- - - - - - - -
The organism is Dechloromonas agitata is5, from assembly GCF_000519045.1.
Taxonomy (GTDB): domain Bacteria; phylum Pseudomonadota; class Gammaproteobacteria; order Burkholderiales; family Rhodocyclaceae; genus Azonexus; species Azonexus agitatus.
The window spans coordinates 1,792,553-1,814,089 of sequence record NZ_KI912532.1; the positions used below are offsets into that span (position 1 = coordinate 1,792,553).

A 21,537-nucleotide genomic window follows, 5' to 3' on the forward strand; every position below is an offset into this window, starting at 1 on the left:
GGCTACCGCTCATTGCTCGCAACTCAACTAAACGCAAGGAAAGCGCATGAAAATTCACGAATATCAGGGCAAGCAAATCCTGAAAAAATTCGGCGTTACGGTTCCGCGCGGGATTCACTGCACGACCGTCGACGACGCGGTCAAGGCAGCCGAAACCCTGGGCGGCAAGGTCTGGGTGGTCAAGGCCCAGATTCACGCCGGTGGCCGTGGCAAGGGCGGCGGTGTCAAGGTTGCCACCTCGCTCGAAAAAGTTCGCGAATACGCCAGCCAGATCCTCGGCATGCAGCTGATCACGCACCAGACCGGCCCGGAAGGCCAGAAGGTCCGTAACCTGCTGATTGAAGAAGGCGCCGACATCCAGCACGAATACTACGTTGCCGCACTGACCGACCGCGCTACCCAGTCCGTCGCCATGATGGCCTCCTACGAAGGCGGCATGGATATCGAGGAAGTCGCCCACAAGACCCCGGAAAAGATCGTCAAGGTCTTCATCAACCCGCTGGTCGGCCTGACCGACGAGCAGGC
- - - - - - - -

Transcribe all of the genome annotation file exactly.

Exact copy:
The organism is Dechloromonas agitata is5, from assembly GCF_000519045.1.
Taxonomy (GTDB): domain Bacteria; phylum Pseudomonadota; class Gammaproteobacteria; order Burkholderiales; family Rhodocyclaceae; genus Azonexus; species Azonexus agitatus.
The window spans coordinates 1,792,553-1,814,089 of sequence record NZ_KI912532.1; the positions used below are offsets into that span (position 1 = coordinate 1,792,553).

A 21,537-nucleotide genomic window follows, 5' to 3' on the forward strand; every position below is an offset into this window, starting at 1 on the left:
GGCTACCGCTCATTGCTCGCAACTCAACTAAACGCAAGGAAAGCGCATGAAAATTCACGAATATCAGGGCAAGCAAATCCTGAAAAAATTCGGCGTTACGGTTCCGCGCGGGATTCACTGCACGACCGTCGACGACGCGGTCAAGGCAGCCGAAACCCTGGGCGGCAAGGTCTGGGTGGTCAAGGCCCAGATTCACGCCGGTGGCCGTGGCAAGGGCGGCGGTGTCAAGGTTGCCACCTCGCTCGAAAAAGTTCGCGAATACGCCAGCCAGATCCTCGGCATGCAGCTGATCACGCACCAGACCGGCCCGGAAGGCCAGAAGGTCCGTAACCTGCTGATTGAAGAAGGCGCCGACATCCAGCACGAATACTACGTTGCCGCACTGACCGACCGCGCTACCCAGTCCGTCGCCATGATGGCCTCCTACGAAGGCGGCATGGATATCGAGGAAGTCGCCCACAAGACCCCGGAAAAGATCGTCAAGGTCTTCATCAACCCGCTGGTCGGCCTGACCGACGAGCAGGC